Myocardial resection happens to be one of the most common treatments procedures for heart diseases. Under this procedure, the damaged section of heart tissue is removed. Researchers all across the globe have been making serious efforts to find a way to fill the space from where damaged tissue was removed. Efforts are being made to create 3-D scaffolds that could act as a base for regeneration of heart muscles. However, it is an incomplete approach that doesn’t paves a path to keep a consistent control over development of new tissues.
The problem was recently addressed by a team of researchers at Harvard University. The team leader claims to discover a new way for formation of tissue scaffolds that could be both monitored and controlled. For this purpose, researchers mimicked 3-D nanoelectric arrays which open gates for real-time control and mapping of electrophysiology in heart tissues. As per the research description given in the Nature Nanotechnology’ journal, Charles Lieber, the lead researcher took a bottom up approach that began with the fabrication of doped p-type silicon nanowires. Lieber has spearheaded usage of silicon nanowires for creation of scaffold that could act as base for generation of muscle, heart, and nerve tissue in coming years.
In this project, the team was able to develop nanowires and fix those over a polymer surface and re-arranged those into a field-effect transistor (FET). The researchers refrained from enhancing the impedance of the device since its dimensions were reduced considerably through adoption of FET approach counter to simple configuration of device as electrode. Each FET with its source-drain interconnects, formulated a 4-micrometer x 20-micrometer x 350 nanometer pad. Every single pad of this kind will act as a recording device for the regeneration of new muscles.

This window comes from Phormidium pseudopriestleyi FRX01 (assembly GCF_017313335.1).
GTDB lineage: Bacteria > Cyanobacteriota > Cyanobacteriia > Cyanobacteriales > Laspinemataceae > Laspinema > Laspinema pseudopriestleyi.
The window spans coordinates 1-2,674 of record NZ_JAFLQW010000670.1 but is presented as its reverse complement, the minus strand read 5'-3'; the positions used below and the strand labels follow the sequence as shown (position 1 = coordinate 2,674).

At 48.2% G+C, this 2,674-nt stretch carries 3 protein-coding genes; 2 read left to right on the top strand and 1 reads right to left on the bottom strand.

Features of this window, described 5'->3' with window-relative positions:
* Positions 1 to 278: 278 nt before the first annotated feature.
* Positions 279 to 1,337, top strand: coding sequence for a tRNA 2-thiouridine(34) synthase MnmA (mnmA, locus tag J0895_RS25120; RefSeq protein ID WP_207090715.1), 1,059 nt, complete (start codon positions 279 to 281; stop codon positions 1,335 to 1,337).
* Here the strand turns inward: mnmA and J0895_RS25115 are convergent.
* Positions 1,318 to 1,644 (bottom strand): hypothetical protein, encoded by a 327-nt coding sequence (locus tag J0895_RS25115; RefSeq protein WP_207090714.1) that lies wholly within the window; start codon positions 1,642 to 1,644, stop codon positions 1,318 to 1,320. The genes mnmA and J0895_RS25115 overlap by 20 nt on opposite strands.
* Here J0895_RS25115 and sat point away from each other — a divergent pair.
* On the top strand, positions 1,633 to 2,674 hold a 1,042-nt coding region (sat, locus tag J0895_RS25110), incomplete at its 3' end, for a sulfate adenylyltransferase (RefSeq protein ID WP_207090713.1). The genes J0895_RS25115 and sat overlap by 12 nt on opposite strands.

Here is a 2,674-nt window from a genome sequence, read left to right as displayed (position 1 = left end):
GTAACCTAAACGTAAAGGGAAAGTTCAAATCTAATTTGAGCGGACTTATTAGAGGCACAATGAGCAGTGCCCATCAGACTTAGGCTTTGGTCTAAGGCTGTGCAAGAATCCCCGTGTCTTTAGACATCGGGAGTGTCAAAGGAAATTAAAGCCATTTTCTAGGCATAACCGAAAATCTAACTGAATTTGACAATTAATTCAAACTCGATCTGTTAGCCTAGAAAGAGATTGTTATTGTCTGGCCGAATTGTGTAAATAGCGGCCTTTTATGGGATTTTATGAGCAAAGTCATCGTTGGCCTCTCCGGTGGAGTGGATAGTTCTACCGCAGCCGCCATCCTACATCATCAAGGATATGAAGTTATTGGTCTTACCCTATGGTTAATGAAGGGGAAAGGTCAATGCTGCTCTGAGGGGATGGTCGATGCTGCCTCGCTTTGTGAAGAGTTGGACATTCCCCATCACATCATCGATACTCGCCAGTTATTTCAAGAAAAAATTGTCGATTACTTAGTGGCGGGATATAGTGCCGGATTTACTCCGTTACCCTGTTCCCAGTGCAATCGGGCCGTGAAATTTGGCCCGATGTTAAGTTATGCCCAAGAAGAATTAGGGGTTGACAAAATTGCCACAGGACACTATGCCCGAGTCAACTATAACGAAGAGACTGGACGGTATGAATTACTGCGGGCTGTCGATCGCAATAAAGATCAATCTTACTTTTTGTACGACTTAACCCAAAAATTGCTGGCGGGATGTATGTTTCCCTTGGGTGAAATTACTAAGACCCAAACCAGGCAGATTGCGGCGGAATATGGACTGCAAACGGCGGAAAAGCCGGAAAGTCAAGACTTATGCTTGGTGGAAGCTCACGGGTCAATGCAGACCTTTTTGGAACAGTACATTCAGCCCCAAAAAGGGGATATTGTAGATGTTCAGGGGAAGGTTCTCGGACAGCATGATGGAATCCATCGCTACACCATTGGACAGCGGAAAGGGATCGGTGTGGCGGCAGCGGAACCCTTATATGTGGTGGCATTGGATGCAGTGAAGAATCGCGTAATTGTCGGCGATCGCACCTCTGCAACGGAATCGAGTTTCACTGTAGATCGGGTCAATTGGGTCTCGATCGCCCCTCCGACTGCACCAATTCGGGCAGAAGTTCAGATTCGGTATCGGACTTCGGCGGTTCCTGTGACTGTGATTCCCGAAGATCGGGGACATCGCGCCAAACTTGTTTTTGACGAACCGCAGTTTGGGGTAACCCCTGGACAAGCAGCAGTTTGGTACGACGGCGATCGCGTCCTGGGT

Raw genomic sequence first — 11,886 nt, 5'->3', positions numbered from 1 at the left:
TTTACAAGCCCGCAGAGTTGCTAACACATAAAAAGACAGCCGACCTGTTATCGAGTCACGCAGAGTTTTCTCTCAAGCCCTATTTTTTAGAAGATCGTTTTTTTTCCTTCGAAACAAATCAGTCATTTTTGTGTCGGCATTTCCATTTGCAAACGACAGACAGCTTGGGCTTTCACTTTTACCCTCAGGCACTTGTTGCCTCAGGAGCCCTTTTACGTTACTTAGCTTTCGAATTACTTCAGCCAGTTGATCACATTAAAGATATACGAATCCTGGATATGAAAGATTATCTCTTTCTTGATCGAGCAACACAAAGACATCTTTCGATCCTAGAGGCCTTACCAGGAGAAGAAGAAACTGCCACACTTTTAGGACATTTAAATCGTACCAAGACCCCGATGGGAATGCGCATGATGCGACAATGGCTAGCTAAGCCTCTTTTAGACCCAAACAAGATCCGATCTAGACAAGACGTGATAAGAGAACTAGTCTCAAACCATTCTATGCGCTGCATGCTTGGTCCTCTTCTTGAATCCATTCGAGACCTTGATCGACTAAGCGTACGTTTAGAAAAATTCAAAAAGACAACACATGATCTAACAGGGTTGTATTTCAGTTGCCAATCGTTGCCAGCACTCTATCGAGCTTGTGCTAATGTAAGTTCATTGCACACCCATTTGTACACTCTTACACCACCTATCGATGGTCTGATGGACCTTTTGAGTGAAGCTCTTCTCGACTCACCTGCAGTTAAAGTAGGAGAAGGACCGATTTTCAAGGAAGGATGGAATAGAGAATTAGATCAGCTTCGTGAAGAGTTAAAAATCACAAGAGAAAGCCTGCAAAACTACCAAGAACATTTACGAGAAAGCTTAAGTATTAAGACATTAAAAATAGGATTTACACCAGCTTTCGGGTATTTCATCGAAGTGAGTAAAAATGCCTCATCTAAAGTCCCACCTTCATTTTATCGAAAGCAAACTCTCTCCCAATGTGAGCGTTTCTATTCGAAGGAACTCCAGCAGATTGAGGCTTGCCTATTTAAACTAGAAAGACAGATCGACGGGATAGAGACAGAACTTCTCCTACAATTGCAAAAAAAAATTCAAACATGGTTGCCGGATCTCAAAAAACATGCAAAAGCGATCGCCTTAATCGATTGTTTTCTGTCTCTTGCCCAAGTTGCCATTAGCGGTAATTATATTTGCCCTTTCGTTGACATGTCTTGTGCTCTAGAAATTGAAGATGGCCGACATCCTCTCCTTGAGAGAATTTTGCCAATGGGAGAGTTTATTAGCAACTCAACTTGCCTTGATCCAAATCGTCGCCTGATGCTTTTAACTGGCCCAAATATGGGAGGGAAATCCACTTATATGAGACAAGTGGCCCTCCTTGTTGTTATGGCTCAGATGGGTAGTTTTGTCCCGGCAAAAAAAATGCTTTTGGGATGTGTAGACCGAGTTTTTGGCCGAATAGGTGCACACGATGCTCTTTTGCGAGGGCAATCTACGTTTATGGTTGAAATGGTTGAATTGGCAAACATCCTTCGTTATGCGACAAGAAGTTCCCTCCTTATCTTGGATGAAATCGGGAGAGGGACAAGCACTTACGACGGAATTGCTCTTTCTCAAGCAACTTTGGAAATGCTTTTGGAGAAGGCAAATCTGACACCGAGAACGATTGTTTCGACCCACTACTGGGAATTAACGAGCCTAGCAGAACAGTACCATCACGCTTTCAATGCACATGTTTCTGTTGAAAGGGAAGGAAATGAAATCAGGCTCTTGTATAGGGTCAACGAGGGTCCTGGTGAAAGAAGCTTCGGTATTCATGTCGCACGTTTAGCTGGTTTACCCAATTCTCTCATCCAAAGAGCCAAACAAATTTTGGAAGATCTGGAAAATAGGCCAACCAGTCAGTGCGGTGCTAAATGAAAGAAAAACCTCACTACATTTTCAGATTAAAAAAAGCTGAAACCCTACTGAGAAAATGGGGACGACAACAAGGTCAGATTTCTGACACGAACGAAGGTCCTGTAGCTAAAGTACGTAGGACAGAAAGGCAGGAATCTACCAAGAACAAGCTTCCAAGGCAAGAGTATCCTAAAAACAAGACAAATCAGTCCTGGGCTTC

In Lieber’s words, “Our latest work shows for the first time a nanoelectronics-enabled scaffold with both size scale and mechanical properties on the same order of magnitude as conventional cardiac tissue scaffold made of FDA-approved biomaterials. Compared to previous work, we have reduced the device dimensions by 10x and 1000x softer- which is critical for being matched to the tissue. Out latest work demonstrates an array of more than 100 incorporated sensing devices, versus only 3 previously. This larger scale integration of active devices allows for true 3-D mapping of action potentials. Due to the fast response time of nanoelectronics, such 3-D activity mapping has sub-millisecond single-shot time resolution, which greatly exceeds capabilities of optical methods.”